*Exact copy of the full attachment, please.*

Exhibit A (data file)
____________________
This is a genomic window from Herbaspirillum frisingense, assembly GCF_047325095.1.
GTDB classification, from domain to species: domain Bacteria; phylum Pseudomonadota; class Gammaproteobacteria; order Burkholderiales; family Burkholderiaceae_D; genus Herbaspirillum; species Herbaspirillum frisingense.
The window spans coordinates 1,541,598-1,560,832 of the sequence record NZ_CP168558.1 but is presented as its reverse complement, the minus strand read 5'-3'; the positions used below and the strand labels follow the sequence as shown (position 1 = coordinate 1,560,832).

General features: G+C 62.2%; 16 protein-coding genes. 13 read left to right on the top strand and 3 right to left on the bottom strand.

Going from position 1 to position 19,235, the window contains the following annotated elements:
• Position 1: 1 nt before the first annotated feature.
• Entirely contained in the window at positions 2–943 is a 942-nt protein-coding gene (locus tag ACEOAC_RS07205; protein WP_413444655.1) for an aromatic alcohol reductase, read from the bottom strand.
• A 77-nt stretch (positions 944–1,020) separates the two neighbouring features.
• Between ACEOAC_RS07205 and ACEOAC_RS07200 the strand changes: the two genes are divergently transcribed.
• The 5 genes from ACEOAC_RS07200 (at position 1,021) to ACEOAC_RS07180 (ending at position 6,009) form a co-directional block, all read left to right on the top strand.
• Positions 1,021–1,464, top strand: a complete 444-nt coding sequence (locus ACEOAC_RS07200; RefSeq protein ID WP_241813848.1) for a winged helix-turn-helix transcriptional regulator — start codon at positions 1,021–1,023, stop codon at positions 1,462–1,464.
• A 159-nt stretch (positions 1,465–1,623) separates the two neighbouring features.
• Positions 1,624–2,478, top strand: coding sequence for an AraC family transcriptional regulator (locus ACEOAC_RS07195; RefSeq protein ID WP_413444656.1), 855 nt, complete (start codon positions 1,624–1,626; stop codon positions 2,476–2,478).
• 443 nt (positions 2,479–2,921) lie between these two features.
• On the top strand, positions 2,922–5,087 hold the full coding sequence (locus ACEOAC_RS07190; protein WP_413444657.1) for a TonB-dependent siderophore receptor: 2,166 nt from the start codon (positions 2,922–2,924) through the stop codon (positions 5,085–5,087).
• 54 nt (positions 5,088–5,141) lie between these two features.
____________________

This is a genomic window from Herbaspirillum frisingense, assembly GCF_047325095.1.
GTDB classification, from domain to species: domain Bacteria; phylum Pseudomonadota; class Gammaproteobacteria; order Burkholderiales; family Burkholderiaceae_D; genus Herbaspirillum; species Herbaspirillum frisingense.
The window spans coordinates 1,541,598-1,560,832 of the sequence record NZ_CP168558.1 but is presented as its reverse complement, the minus strand read 5'-3'; the positions used below and the strand labels follow the sequence as shown (position 1 = coordinate 1,560,832).

General features: G+C 62.2%; 16 protein-coding genes. 13 read left to right on the top strand and 3 right to left on the bottom strand.

Going from position 1 to position 19,235, the window contains the following annotated elements:
• Position 1: 1 nt before the first annotated feature.
• Entirely contained in the window at positions 2–943 is a 942-nt protein-coding gene (locus tag ACEOAC_RS07205; protein WP_413444655.1) for an aromatic alcohol reductase, read from the bottom strand.
• A 77-nt stretch (positions 944–1,020) separates the two neighbouring features.
• Between ACEOAC_RS07205 and ACEOAC_RS07200 the strand changes: the two genes are divergently transcribed.
• The 5 genes from ACEOAC_RS07200 (at position 1,021) to ACEOAC_RS07180 (ending at position 6,009) form a co-directional block, all read left to right on the top strand.
• Positions 1,021–1,464, top strand: a complete 444-nt coding sequence (locus ACEOAC_RS07200; RefSeq protein ID WP_241813848.1) for a winged helix-turn-helix transcriptional regulator — start codon at positions 1,021–1,023, stop codon at positions 1,462–1,464.
• A 159-nt stretch (positions 1,465–1,623) separates the two neighbouring features.
• Positions 1,624–2,478, top strand: coding sequence for an AraC family transcriptional regulator (locus ACEOAC_RS07195; RefSeq protein ID WP_413444656.1), 855 nt, complete (start codon positions 1,624–1,626; stop codon positions 2,476–2,478).
• 443 nt (positions 2,479–2,921) lie between these two features.
• On the top strand, positions 2,922–5,087 hold the full coding sequence (locus ACEOAC_RS07190; protein WP_413444657.1) for a TonB-dependent siderophore receptor: 2,166 nt from the start codon (positions 2,922–2,924) through the stop codon (positions 5,085–5,087).
• 54 nt (positions 5,088–5,141) lie between these two features.